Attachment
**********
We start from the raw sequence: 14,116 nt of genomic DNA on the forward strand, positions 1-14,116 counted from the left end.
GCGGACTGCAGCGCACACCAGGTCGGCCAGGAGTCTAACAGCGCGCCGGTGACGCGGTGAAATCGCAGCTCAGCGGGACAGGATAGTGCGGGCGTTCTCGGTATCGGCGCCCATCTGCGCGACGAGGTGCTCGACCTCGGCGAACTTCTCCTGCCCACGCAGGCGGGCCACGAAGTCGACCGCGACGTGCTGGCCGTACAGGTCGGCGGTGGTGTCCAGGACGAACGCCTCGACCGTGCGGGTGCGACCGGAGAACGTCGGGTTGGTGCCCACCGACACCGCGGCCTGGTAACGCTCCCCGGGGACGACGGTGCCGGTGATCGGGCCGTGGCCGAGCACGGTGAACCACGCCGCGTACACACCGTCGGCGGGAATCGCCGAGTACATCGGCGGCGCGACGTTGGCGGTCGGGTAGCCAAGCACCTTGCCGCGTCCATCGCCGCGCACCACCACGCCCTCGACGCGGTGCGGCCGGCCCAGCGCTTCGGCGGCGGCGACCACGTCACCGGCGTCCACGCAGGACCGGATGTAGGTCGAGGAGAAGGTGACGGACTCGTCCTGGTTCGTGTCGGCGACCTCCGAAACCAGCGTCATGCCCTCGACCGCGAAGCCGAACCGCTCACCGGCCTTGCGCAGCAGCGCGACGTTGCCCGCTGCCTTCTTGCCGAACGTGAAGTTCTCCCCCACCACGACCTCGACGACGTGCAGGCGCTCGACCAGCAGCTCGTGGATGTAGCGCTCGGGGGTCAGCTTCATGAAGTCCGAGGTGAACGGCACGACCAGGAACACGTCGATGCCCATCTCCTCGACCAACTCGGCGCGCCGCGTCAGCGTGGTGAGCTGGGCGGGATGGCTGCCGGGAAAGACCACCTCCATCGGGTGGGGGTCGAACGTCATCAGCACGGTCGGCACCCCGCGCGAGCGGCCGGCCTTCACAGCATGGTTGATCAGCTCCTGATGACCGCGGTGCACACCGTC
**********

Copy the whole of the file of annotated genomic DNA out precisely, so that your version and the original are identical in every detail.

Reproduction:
We start from the raw sequence: 14,116 nt of genomic DNA on the forward strand, positions 1-14,116 counted from the left end.
GCGGACTGCAGCGCACACCAGGTCGGCCAGGAGTCTAACAGCGCGCCGGTGACGCGGTGAAATCGCAGCTCAGCGGGACAGGATAGTGCGGGCGTTCTCGGTATCGGCGCCCATCTGCGCGACGAGGTGCTCGACCTCGGCGAACTTCTCCTGCCCACGCAGGCGGGCCACGAAGTCGACCGCGACGTGCTGGCCGTACAGGTCGGCGGTGGTGTCCAGGACGAACGCCTCGACCGTGCGGGTGCGACCGGAGAACGTCGGGTTGGTGCCCACCGACACCGCGGCCTGGTAACGCTCCCCGGGGACGACGGTGCCGGTGATCGGGCCGTGGCCGAGCACGGTGAACCACGCCGCGTACACACCGTCGGCGGGAATCGCCGAGTACATCGGCGGCGCGACGTTGGCGGTCGGGTAGCCAAGCACCTTGCCGCGTCCATCGCCGCGCACCACCACGCCCTCGACGCGGTGCGGCCGGCCCAGCGCTTCGGCGGCGGCGACCACGTCACCGGCGTCCACGCAGGACCGGATGTAGGTCGAGGAGAAGGTGACGGACTCGTCCTGGTTCGTGTCGGCGACCTCCGAAACCAGCGTCATGCCCTCGACCGCGAAGCCGAACCGCTCACCGGCCTTGCGCAGCAGCGCGACGTTGCCCGCTGCCTTCTTGCCGAACGTGAAGTTCTCCCCCACCACGACCTCGACGACGTGCAGGCGCTCGACCAGCAGCTCGTGGATGTAGCGCTCGGGGGTCAGCTTCATGAAGTCCGAGGTGAACGGCACGACCAGGAACACGTCGATGCCCATCTCCTCGACCAACTCGGCGCGCCGCGTCAGCGTGGTGAGCTGGGCGGGATGGCTGCCGGGAAAGACCACCTCCATCGGGTGGGGGTCGAACGTCATCAGCACGGTCGGCACCCCGCGCGAGCGGCCGGCCTTCACAGCATGGTTGATCAGCTCCTGATGACCGCGGTGCACACCGTC